Your behavior appears to be a little unusual. Please verify that you are not a bot.

Does your course’s website pass Google’s ‘mobile-friendly’ test?

By |  April 20, 2015 0 Comments

Google’s changing the way people find businesses — and what it means for you

Customers find your golf course online in a variety of ways: typing a domain directly into the URL bar after seeing it in an ad or on a truck, or by clicking through from social media links.

But when it comes to your online existence, nothing compares to Google Search. With 83 percent of the search traffic, it’s little wonder that searching and  “Googling” are used synonymously.

The most significant Google Search change in years — dubbed “Mobile-geddon” — is coming tomorrow, and it could be a game-changer for your business.

As of Tuesday, April 21, Google will be shuffling the order in which websites appear in mobile search results, favoring those websites it deems “mobile-friendly,” or those that fit nicely on a small smartphone screen without requiring a bunch of pinching-and-pulling to view.

Sites that pass the test will rank higher and have more impressions and more clicks from Google Search. Consider: The first 10 results (the first page, basically) get 90 percent of the clicks.  That’s huge when you consider 3.5 billion searches are conducted on Google each day worldwide.


What is mobile-friendly?golf-google-search

Being mobile-friendly at it’s simplest means having:

  • user-friendly design with readable font sizes and easy-to-press buttons,
  • easy-to-navigate menus,
  • images and videos that are viewable on desktop and mobile, and
  • fast load time.


Is your site mobile-friendly?

Here are three tests to run now to find out how you’re doing on mobile.

1. Get on your smartphone and search. In the browser, does it say “Mobile-friendly” underneath the name of your website? This is the first indicator of how your site is doing.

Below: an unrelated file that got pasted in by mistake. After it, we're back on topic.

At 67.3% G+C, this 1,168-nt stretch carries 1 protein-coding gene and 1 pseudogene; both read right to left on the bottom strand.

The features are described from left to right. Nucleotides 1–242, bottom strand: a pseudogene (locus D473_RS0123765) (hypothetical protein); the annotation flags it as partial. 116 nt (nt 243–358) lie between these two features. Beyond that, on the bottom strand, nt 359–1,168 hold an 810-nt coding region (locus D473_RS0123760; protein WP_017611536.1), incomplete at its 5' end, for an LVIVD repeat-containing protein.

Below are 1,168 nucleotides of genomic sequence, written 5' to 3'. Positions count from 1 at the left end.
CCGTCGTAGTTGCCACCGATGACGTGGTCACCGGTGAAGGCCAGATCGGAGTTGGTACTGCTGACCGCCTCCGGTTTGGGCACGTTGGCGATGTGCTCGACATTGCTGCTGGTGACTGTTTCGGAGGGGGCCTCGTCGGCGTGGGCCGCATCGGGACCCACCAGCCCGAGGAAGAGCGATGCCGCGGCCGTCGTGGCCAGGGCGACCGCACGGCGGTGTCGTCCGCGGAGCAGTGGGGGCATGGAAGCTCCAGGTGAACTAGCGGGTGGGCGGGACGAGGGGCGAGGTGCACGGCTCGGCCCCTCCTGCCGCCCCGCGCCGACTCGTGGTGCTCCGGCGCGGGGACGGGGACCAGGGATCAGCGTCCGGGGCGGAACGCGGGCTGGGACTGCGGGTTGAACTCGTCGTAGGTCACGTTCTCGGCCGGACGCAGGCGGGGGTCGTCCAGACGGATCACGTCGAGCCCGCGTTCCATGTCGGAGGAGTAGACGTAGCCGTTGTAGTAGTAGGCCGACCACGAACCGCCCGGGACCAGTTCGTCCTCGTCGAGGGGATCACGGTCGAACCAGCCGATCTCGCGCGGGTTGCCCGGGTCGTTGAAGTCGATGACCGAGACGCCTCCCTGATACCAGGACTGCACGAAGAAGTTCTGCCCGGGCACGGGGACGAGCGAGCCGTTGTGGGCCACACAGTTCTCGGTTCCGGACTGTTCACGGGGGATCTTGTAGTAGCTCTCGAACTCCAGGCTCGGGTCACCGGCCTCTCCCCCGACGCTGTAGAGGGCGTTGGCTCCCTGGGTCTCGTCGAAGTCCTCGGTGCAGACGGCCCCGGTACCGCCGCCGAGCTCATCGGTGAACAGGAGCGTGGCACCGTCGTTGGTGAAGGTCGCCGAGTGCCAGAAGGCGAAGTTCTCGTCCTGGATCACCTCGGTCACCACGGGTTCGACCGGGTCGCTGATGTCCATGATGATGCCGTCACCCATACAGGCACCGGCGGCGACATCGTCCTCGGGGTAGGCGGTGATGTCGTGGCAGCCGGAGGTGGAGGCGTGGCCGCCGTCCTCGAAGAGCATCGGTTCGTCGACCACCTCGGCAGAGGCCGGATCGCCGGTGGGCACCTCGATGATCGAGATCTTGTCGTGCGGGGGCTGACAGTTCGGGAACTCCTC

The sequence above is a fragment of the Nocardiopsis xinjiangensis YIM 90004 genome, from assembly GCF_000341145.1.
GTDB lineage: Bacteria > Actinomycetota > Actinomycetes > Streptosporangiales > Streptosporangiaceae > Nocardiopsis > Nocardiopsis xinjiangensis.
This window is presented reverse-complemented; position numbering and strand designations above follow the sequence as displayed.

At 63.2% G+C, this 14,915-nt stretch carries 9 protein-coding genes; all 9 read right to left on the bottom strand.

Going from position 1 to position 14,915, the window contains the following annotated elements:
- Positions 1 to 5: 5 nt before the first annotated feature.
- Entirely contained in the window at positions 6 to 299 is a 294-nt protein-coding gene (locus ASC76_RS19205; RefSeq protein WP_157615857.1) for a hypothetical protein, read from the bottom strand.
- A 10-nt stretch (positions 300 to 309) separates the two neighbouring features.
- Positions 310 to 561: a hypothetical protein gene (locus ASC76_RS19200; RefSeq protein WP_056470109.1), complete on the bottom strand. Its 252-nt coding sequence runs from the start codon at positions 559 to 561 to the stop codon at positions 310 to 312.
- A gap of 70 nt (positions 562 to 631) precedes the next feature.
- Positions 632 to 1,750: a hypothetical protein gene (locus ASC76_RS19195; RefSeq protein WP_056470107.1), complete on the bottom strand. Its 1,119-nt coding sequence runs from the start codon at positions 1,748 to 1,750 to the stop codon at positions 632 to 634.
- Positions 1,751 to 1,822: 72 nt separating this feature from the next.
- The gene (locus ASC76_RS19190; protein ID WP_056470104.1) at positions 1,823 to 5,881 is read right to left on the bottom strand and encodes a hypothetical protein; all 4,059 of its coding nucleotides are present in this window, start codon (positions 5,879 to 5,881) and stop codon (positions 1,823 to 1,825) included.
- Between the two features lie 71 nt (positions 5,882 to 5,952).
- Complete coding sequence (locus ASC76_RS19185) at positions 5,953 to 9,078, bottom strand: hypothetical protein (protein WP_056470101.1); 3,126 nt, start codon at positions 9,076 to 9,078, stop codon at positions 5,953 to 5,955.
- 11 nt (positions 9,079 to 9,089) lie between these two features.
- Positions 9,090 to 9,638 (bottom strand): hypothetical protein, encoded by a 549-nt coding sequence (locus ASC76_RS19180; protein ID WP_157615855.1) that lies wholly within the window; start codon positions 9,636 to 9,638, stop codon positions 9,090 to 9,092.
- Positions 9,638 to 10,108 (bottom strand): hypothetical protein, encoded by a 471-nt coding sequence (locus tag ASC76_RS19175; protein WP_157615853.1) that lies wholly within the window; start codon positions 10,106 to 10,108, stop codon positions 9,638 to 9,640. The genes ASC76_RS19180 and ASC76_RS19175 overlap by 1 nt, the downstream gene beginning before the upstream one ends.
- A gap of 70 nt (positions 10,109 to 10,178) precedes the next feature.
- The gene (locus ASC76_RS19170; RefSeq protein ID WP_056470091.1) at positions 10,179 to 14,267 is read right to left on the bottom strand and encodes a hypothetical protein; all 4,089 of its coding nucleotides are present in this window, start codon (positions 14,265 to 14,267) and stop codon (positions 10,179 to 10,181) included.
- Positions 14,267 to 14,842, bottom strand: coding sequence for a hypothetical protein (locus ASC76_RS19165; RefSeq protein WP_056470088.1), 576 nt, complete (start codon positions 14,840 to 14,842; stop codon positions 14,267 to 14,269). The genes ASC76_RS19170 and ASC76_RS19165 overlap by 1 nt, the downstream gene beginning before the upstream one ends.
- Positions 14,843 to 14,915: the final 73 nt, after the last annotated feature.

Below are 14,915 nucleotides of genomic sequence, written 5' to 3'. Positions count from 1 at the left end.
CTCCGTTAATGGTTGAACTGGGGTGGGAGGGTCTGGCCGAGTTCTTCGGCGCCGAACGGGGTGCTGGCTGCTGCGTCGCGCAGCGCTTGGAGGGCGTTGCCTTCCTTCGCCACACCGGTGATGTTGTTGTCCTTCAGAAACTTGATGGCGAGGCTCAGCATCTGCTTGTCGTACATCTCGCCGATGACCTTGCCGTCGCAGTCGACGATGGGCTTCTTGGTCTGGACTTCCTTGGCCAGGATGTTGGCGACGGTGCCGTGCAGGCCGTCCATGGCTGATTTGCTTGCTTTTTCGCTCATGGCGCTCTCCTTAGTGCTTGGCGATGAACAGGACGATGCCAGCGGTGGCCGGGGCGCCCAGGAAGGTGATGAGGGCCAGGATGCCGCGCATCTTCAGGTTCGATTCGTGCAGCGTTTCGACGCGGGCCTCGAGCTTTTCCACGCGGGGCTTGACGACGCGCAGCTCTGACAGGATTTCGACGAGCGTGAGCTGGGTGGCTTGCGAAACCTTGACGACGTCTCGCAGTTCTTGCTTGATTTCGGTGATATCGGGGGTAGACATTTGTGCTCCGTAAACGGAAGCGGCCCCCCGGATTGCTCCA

This isn’t, however, the final word. If your site is utilizing doorway pages — one or two pages that are mobile friendly while the rest are not — this gaming of the system isn’t going to cut it in the new Google landscape. Your whole website needs to work on a smartphone, not just the homepage or a single landing

2. Run Google’s Mobile-friendly test If you pass, you get an “Awesome!” Nice feeling, right? And if you don’t pass, you’ll get to see how your site looks on a smartphone, a list of resources on your site to start fixing and some tools to get started on becoming mobile-friendly.

3. Dig into your Google Webmaster Tools. If you haven’t already signed up for Google Analytics, you should do that first–it’s a good step anyways to learning more about your website’s visitors and what’s working on your site. Then in your webmaster tools, go into “Other Resources” and then “Page Speed Insights.” In this more advanced version of the mobile-friendly test, you’ll get a grade on your site’s speed and overall mobile user experience, plus a detailed report of what you need to do to improve.

If you passed all three tests, congrats! If not, take this as the sign it’s time to invest in catering your site to mobile visitors. Whether you agree with Google’s decision or not, you have to play by their rules to have a high rank. The good news: Google algorithms take time to roll out and this first iteration affects only search on mobile — not desktop search, Google News or images. Those will typically roll out in the weeks and months that follow.

Making your site mobile-friendly is a big job, but one that’s ultimately a valuable customer service and marketing tool that can generate new business and meet your clients where they are — on their phones.

Photos: Golfdom

Post a Comment